A FORMER resident of a tiny home village was evicted and lost ownership of her property despite offering to pay rent.
The tiny hometown in western Detroit, Michigan, is home to low-income residents who can own their own home in seven years.
Tenants pay a monthly rent of $1 per square foot plus electricity, and homes range in size from 225 square feet to 470 square feet.
Residents include retirees, former homeless people, and seniors, some of whom make as little as $7,000 a year.
Taura Brown, 44, was diagnosed with stage five kidney disease and qualified for the Tiny Home Project in 2020 because she received disability benefits.
However, she was evicted in April for not spending enough time in her tiny house to consider it her primary residence.
Cass Community Social Services claimed she spent more time in her boyfriend’s $2,000-a-month apartment than in their tiny house.
The claims added that Brown listed her name on the lease, although she argued it was for ease of access to the complex and its facilities, including the pool.
By signing the contract for the tiny home, the residents agree that it will become their main residence.
As a result, in 2021, Social Services chose not to renew Brown’s lease, even though she offered to pay rent.
She was subsequently served with an eviction notice after refusing to leave after her offer of rent was rejected.
Brown and Cass Community Social Services went to court on the matter.
Rev. Faith Fowler, executive director of Cass Community Social Services, said in a statement that Brown violated “both the spirit and the terms of the Tiny Homes program.” The Detroit News.
She added that Brown did so by choosing to “make another residence her primary residence.”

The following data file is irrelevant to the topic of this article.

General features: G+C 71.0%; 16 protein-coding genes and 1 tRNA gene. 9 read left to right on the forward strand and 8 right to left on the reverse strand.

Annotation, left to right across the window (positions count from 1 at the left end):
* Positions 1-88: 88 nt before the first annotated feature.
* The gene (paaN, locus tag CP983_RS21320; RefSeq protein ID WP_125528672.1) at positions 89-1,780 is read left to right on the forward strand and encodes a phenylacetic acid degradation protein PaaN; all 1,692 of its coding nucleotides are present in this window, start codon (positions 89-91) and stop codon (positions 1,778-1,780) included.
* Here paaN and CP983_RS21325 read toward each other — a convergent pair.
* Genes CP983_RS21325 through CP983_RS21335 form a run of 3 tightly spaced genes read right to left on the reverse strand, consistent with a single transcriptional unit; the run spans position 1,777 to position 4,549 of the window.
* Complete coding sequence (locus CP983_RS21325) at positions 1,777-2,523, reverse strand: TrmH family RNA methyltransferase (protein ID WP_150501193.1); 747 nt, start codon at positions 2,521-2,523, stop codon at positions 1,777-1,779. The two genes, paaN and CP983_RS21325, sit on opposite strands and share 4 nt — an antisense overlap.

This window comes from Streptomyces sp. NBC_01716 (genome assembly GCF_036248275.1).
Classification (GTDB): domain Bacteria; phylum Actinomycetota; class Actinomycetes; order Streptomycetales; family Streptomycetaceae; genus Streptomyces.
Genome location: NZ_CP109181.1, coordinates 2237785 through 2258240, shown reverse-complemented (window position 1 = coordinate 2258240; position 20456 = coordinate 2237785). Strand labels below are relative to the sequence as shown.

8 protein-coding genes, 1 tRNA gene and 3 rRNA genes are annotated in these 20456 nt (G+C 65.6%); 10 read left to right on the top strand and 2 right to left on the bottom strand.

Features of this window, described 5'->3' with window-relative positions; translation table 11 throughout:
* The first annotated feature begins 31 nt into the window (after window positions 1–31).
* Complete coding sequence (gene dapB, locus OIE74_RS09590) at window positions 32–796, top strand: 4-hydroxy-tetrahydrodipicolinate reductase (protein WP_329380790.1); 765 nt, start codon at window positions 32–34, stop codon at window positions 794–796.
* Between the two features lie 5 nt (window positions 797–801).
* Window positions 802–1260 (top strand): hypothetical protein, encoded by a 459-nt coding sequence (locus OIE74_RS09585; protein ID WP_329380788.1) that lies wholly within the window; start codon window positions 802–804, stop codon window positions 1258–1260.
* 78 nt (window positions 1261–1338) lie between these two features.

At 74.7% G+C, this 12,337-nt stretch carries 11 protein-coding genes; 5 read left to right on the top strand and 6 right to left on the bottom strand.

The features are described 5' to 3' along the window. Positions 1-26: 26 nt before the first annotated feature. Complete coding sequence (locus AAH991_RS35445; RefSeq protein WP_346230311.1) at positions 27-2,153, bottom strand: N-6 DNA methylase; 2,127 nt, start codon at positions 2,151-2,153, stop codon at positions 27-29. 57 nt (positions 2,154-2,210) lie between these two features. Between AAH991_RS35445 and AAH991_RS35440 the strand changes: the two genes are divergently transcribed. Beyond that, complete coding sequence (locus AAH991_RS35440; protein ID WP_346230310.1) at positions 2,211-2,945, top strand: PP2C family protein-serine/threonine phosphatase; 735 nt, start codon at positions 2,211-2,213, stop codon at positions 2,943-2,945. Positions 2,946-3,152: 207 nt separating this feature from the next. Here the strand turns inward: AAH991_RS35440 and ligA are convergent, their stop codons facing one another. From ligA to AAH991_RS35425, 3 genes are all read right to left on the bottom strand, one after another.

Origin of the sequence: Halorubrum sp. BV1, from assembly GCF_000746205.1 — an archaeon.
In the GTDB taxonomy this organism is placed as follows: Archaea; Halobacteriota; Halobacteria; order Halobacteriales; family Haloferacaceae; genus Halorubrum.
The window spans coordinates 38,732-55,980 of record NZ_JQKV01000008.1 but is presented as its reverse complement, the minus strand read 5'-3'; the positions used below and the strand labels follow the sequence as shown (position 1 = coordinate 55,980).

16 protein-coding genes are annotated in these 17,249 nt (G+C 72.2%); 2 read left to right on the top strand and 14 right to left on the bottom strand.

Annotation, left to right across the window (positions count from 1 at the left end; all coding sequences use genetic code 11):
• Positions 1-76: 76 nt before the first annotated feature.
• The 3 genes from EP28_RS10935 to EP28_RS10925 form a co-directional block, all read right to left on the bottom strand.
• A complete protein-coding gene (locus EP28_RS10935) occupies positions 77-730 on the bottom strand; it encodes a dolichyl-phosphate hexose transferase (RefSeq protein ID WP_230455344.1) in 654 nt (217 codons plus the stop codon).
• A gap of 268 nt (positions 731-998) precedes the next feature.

The statement continued, “The Cass Tiny Homes were never intended to be used as a second home or sit vacant.”
“They should provide poor people with safe and affordable rental housing that could be converted into owner-occupied homes after seven years.
“There’s no shortage of Detroiters who need this type of housing, not as an investment, but as a primary residence.”
In March, a judge joined the program and bailiffs were sent to the home to evict Brown, where they were met with angry protesters.
Accordingly The New York TimesMs Brown’s former home is valued at around $90,000 on Zillow, an investment she has now lost.
Carolyn Hobbs is one of the three original residents from 2017, who is expected to own her own home next September.
The 72-year-old told the news outlet: “I didn’t think I would ever own a house.”
“It really is a well-rounded program. They help you with your work or with your clothes and try to help you on your feet.”
Of her neighbor’s eviction, Hobbs said, “It was kind of sad that it happened.”
Phillip Watson, 66, who lived across from Brown, added: “I’m glad it’s over. It makes the neighborhood look bad.”
Brown received her life-saving kidney transplant in May after she was spotted leaving her small home with her dialysis machines and bags, escorted by bailiffs in April.